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South Florida Cities Begin Testing Employees For COVID-19 Antibodies

Seth Wenig
Several sites in South Florida are offering drive-up testing for COVID-19 antibodies.

As South Florida cities begin to reopen, some are turning to antibody tests to keep tabs on the spread of COVID-19 among workers.

This week, Coral Springs tested 700 employees who volunteered for antibody tests. More than half were first responders and all tested negative. Parkland, Davie, Margate and Hialeah also will test employees, said Coral Springs Fire Battalion Chief Chris Bator.

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The tests are not being used to gauge immunity, he said.

“As we go out and are doing more and more of those community services and engaging with our community, our residents and businesses, those exposure rates are going to increase,” Bator said. “So it's important for us to have basically a baseline.”

Confusion over what information antibody testing so far provides grew as Florida began rolling out reopening plans and expanded antibody testing. The state offers antibody testing at about a dozen sites around the state, including Hard Rock Stadium in Miami Gardens. Some cities, including Bal Harbour and Surfside, also offer the testing.

In press conferences around the state to announce the tests, Gov. Ron DeSantis said antibodies provide immunity, although for how long is unclear.

Additionally, the Centers for Disease Control and Prevention said it’s not yet clear if an infection provides immunity to being infected again. The tests only determine that the body has had an immune response.

Neither the CDC nor the American Medical Association recommend people get tested for antibodies unless they’re part of a research study and worry that confusing messages over immunity may lead some to be less cautious about social distancing rules that prevent the spread of the virus.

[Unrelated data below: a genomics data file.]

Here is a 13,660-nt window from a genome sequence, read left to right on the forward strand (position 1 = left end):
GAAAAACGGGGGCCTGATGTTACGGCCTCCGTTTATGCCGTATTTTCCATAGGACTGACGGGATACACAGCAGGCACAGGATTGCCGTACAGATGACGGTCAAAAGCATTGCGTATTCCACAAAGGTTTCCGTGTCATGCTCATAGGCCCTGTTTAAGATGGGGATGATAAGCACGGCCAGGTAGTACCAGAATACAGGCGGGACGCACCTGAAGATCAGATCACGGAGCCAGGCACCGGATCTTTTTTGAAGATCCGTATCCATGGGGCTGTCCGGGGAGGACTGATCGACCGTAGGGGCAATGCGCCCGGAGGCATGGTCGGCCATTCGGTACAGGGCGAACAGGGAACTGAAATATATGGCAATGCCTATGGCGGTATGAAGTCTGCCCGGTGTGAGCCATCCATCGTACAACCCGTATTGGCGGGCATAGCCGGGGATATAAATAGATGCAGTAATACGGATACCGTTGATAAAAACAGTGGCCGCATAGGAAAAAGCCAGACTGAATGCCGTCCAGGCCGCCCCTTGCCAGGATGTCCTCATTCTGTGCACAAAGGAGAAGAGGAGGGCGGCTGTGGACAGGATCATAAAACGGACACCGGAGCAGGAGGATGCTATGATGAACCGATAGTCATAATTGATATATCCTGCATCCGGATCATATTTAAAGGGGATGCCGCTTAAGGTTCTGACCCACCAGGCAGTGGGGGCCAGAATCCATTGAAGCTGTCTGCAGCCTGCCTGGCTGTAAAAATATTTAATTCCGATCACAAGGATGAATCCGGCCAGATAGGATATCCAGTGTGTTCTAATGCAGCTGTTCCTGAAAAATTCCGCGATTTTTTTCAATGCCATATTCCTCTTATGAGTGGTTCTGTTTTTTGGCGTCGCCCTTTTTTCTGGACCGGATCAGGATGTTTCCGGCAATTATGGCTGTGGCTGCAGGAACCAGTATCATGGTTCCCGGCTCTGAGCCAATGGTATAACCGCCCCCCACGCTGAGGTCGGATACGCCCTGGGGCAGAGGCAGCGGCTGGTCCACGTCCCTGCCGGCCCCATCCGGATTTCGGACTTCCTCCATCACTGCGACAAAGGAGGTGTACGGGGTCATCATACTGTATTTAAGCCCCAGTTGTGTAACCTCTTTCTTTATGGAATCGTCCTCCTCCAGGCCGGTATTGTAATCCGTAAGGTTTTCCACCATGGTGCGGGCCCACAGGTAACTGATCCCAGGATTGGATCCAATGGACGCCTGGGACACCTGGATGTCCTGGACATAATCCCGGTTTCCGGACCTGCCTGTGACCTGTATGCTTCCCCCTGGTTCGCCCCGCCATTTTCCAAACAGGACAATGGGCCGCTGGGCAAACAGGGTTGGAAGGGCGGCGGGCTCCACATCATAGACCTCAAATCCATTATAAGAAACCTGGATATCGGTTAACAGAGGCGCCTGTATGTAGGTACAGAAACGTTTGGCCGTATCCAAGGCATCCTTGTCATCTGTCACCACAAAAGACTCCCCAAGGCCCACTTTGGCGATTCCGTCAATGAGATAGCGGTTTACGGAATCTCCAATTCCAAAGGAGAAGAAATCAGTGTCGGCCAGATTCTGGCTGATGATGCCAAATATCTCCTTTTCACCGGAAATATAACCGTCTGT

In areas where the disease is not widespread, results from a single antibody test can’t accurately detect a prior infection or whether a person truly has antibodies, according to the Food and Drug Administration. The agency says it does not currently know the prevalence of people with antibodies in the population and it could widely vary from place to place.

Questions over the accuracy of tests also mounted after the FDA rolled back rules for emergency use in March and dozens of tests entered the market. The FDA reversed that decision this month and now requires makers to provide confirmation of accuracy. Only a dozen antibody tests have been approved under those guidelines.

In Coral Springs, Bator said the Florida Department of Health provided his city with enough Cellex tests to test employees and repeat the test in six weeks and 12 weeks. Cellex was one of a handful of the early tests that received FDA approval.

Results from the tests will be forwarded to the state health department as researchers try to determine whether an infection provides immunity and how long it might last, he said.

“Unless you're doing antibody testing and doing it over a period of time, and tracking and tracing it, I'm not sure how much that that's going to be valid,” he said.

The tests will not be used to determine whether a worker should return to work, he said. For that, the city is relying on diagnostic tests.

City officials hope the testing reassures residents who they worry may be relucatant to call for help for fear of coming into contact with rescue workers, Bator said.

“There's a perception that we're part of the problem,” he said, causing people to put off calling for help. “Early intervention is so, so important to get them the right care. If they wait longer, we're dealing with a more difficult situation.

Jenny Staletovich is WLRN's Environment Editor. She has been a journalist working in Florida for nearly 20 years. Contact Jenny at jstaletovich@wlrnnews.org
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